Conductor Hirvo Surva has explained the meaning of Song Festivals for Estonian music life as being the foundation of the musical pyramid that supports everything else. So when using this metaphor it must be amazing to climb to the top of this pyramid — conducting the most prominent part of the concert, the joint choirs of 30 000 people, who sing your own song.

This is only possible in Estonia. Every person who does something will be noticed, will not get lost. Every person counts. If you do something with dedication, if it has ideas, thoughts and content, you will be noticed and given the opportunity to do these things. This is probably quite rare. So yes, I can do the biggest musical event of the country immediately after graduating from the Academy of Music. Everyone realizes that we need to keep the connection between generations. The sense of responsibility also comes from the opportunity that the older and more experienced people have given us – just go ahead! They have given us a signal that we are welcome as equal partners, no more children.

On this background it is may be quite easy to say: ‘Here I’ll stay’ — the theme of this year’s Song Festival. The personal experience of responsibility given to you probably makes the choice to stay the only possible one.

For me this question has never occurred. I felt this sense of responsibility before it was actually given to me. Because here I can do everything I want. I have the possibility to do it with the people I want to. Here everyone is just a phone-call away. It is not enough just to stay here in a passive way though. We also need to do something. This is the hidden part of the message − to keep the continuity of the culture that has lasted many thousand years. We have the duty to keep our face and character while being contemporary and modern in our time. Being open while being ourselves. If we don’t pay attention we will lose our character and then there is no need for us to be here at all.

When composing choir music here the fact that the performers understand your language and your musical roots is an important anchor, in the case of symphonic music this restriction might not apply. The whole world could be your playground.

 

I have no ambition to conquer the world. For me it is important that my people here understand my music and enjoy the experience. I understand Estonian instrumental music much better than music written in Germany of France. I have a clearer grasp of it because it was created in the same cultural space, the people have walked the same streets and forest paths like me and I feel it. There is a connection. Maybe we even understand it more clearly in the instrumental music when there is no text, just the feeling.

We do have composers who are very sought-after worldwide and this shows they can be understood globally.

This is a true miracle. Veljo Tormis’ huge contribution was that his music has set us apart from the rest of the world so distinguishably. Our own voice, our own music. Now our choirs have something to offer to audiences abroad. Also Arvo Pärt for me represents Estonian character very strongly – he is very frugal in his notes and never adds anything beyond what’s absolutely needed. I can recognize the sky of Estonia in Pärt’s music.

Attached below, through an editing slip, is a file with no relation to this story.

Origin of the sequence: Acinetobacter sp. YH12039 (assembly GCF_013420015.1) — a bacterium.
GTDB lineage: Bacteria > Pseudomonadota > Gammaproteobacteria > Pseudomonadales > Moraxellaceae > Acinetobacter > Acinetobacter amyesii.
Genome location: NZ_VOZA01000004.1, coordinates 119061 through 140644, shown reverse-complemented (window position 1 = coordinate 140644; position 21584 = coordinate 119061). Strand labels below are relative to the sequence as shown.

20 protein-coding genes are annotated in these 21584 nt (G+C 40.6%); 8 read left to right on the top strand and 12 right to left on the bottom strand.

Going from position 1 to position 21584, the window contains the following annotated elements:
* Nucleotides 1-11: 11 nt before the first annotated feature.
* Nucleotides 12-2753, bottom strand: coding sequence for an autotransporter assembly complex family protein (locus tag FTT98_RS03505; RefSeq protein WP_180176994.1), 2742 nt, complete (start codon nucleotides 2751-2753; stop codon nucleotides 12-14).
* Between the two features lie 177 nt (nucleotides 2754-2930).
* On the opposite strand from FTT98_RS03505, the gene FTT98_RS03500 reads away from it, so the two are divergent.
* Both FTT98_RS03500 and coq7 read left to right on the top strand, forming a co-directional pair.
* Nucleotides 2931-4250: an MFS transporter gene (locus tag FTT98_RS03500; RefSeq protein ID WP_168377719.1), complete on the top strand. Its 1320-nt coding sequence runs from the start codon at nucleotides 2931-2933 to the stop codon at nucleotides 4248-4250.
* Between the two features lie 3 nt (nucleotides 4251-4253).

What is your expectation regarding the Song Festival?

I haven’t really thought about it. Even the first cycle of the rehearsals has been such an enriching experience – to see the whole picture all around Estonia. To see how much people care about the Song Festival, how important it is for the kids, how much effort they have already put into it, how eagerly they wait. This has been so overwhelmingly rewarding already. I’m afraid that after conducting the 30 000-person choir at the Song Festival I won’t even remember the emotions afterwards.

The process is even more important for the participants than the event itself?

Absolutely. I have had 38 rehearsals all over Estonia in the last three weeks and I was a bit afraid that I’d get tired of speaking about the same things all over. But I didn’t – the new audience every time, in a way, cheated me into feeling as if I were telling it for the first time. It has also been a chance to leave the first impression so many times in a row – this will never happen to me again. Every time I can test and take a small risk – who do I want to be today? In the end of course I am who I am. At the beginning it was really hard – to face the hundreds of singers and feel the responsibility. The first time I failed miserably. The next day I had to overcome it and do it all over again. I totally underestimated it. You cannot experience such a big choir anywhere else.

Going through the process is important so by the end of it you actually know all 30 000 of the singers that you’ll meet again at the Song Festival.

Yes, I actually do remember the faces at the end!

How do the singers deal with you being part of their own generation?

It’s probably part of the magic and an aim in itself – a festival of youth that we all create together. For the singers I’m more like an older brother. They get the reassurance that it’s nothing unachievable to be a composer or conductor – “I could do it!”

Source: Life in Estonia